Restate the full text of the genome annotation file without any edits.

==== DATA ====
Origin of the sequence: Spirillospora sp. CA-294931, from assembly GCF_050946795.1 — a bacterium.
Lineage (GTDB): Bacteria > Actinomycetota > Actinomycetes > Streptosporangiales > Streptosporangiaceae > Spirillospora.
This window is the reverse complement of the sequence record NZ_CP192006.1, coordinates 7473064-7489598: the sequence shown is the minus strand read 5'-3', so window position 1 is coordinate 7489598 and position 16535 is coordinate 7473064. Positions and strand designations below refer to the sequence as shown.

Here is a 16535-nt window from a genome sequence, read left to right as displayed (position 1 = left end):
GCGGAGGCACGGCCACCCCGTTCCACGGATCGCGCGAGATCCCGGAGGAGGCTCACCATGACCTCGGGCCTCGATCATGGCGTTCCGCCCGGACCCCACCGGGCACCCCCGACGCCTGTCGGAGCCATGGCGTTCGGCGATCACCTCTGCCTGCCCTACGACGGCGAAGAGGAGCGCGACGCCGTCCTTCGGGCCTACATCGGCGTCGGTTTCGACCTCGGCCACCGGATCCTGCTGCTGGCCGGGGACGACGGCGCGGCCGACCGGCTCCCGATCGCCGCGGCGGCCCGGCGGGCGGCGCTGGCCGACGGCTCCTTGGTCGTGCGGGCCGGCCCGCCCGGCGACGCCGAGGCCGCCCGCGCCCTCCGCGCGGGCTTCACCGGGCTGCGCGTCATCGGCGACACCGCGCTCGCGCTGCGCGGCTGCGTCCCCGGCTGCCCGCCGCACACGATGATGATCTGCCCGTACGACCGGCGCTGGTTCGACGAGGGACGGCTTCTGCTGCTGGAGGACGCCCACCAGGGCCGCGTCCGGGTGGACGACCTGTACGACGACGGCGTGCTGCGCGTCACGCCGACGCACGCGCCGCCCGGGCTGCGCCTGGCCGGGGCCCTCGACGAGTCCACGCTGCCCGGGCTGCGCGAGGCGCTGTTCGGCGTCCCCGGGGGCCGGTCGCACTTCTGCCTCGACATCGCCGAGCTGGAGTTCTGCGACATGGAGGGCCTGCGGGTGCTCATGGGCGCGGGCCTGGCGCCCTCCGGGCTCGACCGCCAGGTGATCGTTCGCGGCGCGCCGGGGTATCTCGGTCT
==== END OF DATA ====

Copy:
Origin of the sequence: Spirillospora sp. CA-294931, from assembly GCF_050946795.1 — a bacterium.
Lineage (GTDB): Bacteria > Actinomycetota > Actinomycetes > Streptosporangiales > Streptosporangiaceae > Spirillospora.
This window is the reverse complement of the sequence record NZ_CP192006.1, coordinates 7473064-7489598: the sequence shown is the minus strand read 5'-3', so window position 1 is coordinate 7489598 and position 16535 is coordinate 7473064. Positions and strand designations below refer to the sequence as shown.

Here is a 16535-nt window from a genome sequence, read left to right as displayed (position 1 = left end):
GCGGAGGCACGGCCACCCCGTTCCACGGATCGCGCGAGATCCCGGAGGAGGCTCACCATGACCTCGGGCCTCGATCATGGCGTTCCGCCCGGACCCCACCGGGCACCCCCGACGCCTGTCGGAGCCATGGCGTTCGGCGATCACCTCTGCCTGCCCTACGACGGCGAAGAGGAGCGCGACGCCGTCCTTCGGGCCTACATCGGCGTCGGTTTCGACCTCGGCCACCGGATCCTGCTGCTGGCCGGGGACGACGGCGCGGCCGACCGGCTCCCGATCGCCGCGGCGGCCCGGCGGGCGGCGCTGGCCGACGGCTCCTTGGTCGTGCGGGCCGGCCCGCCCGGCGACGCCGAGGCCGCCCGCGCCCTCCGCGCGGGCTTCACCGGGCTGCGCGTCATCGGCGACACCGCGCTCGCGCTGCGCGGCTGCGTCCCCGGCTGCCCGCCGCACACGATGATGATCTGCCCGTACGACCGGCGCTGGTTCGACGAGGGACGGCTTCTGCTGCTGGAGGACGCCCACCAGGGCCGCGTCCGGGTGGACGACCTGTACGACGACGGCGTGCTGCGCGTCACGCCGACGCACGCGCCGCCCGGGCTGCGCCTGGCCGGGGCCCTCGACGAGTCCACGCTGCCCGGGCTGCGCGAGGCGCTGTTCGGCGTCCCCGGGGGCCGGTCGCACTTCTGCCTCGACATCGCCGAGCTGGAGTTCTGCGACATGGAGGGCCTGCGGGTGCTCATGGGCGCGGGCCTGGCGCCCTCCGGGCTCGACCGCCAGGTGATCGTTCGCGGCGCGCCGGGGTATCTCGGTCT